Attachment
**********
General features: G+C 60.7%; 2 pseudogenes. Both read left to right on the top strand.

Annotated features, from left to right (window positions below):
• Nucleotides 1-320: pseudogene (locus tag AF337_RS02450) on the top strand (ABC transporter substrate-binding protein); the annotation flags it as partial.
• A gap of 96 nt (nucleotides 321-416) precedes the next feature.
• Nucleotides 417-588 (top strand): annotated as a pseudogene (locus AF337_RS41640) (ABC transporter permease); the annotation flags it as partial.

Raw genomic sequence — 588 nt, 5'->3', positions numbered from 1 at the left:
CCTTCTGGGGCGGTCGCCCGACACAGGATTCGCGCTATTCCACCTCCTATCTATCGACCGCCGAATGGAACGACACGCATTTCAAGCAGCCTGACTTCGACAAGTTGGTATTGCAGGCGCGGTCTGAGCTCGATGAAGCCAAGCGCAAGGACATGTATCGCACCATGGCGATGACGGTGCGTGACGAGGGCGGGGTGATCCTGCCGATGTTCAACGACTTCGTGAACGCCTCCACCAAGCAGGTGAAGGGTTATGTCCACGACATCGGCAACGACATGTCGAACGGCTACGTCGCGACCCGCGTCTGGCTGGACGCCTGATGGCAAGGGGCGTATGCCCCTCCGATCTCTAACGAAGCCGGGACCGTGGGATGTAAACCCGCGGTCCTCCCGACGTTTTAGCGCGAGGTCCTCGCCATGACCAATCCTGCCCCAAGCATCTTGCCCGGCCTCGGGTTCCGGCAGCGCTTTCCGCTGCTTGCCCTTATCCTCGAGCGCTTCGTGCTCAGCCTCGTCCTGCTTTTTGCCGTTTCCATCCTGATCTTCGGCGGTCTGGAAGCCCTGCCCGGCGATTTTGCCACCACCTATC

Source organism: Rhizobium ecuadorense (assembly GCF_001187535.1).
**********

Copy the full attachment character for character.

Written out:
General features: G+C 60.7%; 2 pseudogenes. Both read left to right on the top strand.

Annotated features, from left to right (window positions below):
• Nucleotides 1-320: pseudogene (locus tag AF337_RS02450) on the top strand (ABC transporter substrate-binding protein); the annotation flags it as partial.
• A gap of 96 nt (nucleotides 321-416) precedes the next feature.
• Nucleotides 417-588 (top strand): annotated as a pseudogene (locus AF337_RS41640) (ABC transporter permease); the annotation flags it as partial.

Raw genomic sequence — 588 nt, 5'->3', positions numbered from 1 at the left:
CCTTCTGGGGCGGTCGCCCGACACAGGATTCGCGCTATTCCACCTCCTATCTATCGACCGCCGAATGGAACGACACGCATTTCAAGCAGCCTGACTTCGACAAGTTGGTATTGCAGGCGCGGTCTGAGCTCGATGAAGCCAAGCGCAAGGACATGTATCGCACCATGGCGATGACGGTGCGTGACGAGGGCGGGGTGATCCTGCCGATGTTCAACGACTTCGTGAACGCCTCCACCAAGCAGGTGAAGGGTTATGTCCACGACATCGGCAACGACATGTCGAACGGCTACGTCGCGACCCGCGTCTGGCTGGACGCCTGATGGCAAGGGGCGTATGCCCCTCCGATCTCTAACGAAGCCGGGACCGTGGGATGTAAACCCGCGGTCCTCCCGACGTTTTAGCGCGAGGTCCTCGCCATGACCAATCCTGCCCCAAGCATCTTGCCCGGCCTCGGGTTCCGGCAGCGCTTTCCGCTGCTTGCCCTTATCCTCGAGCGCTTCGTGCTCAGCCTCGTCCTGCTTTTTGCCGTTTCCATCCTGATCTTCGGCGGTCTGGAAGCCCTGCCCGGCGATTTTGCCACCACCTATC

Source organism: Rhizobium ecuadorense (assembly GCF_001187535.1).